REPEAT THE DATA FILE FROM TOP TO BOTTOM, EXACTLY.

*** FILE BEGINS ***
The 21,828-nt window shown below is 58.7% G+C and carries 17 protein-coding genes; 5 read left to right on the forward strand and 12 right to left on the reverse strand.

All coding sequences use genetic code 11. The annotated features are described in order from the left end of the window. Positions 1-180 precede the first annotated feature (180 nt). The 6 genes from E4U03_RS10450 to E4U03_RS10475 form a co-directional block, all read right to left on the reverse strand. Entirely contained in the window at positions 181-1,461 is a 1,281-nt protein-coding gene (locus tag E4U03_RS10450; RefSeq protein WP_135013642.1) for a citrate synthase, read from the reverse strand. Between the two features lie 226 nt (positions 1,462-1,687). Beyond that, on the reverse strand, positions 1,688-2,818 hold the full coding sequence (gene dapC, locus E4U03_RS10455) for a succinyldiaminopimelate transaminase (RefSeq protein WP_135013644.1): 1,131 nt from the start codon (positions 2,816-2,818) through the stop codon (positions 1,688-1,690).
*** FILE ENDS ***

The 21,828-nt window shown below is 58.7% G+C and carries 17 protein-coding genes; 5 read left to right on the forward strand and 12 right to left on the reverse strand.

All coding sequences use genetic code 11. The annotated features are described in order from the left end of the window. Positions 1-180 precede the first annotated feature (180 nt). The 6 genes from E4U03_RS10450 to E4U03_RS10475 form a co-directional block, all read right to left on the reverse strand. Entirely contained in the window at positions 181-1,461 is a 1,281-nt protein-coding gene (locus tag E4U03_RS10450; RefSeq protein WP_135013642.1) for a citrate synthase, read from the reverse strand. Between the two features lie 226 nt (positions 1,462-1,687). Beyond that, on the reverse strand, positions 1,688-2,818 hold the full coding sequence (gene dapC, locus E4U03_RS10455) for a succinyldiaminopimelate transaminase (RefSeq protein WP_135013644.1): 1,131 nt from the start codon (positions 2,816-2,818) through the stop codon (positions 1,688-1,690).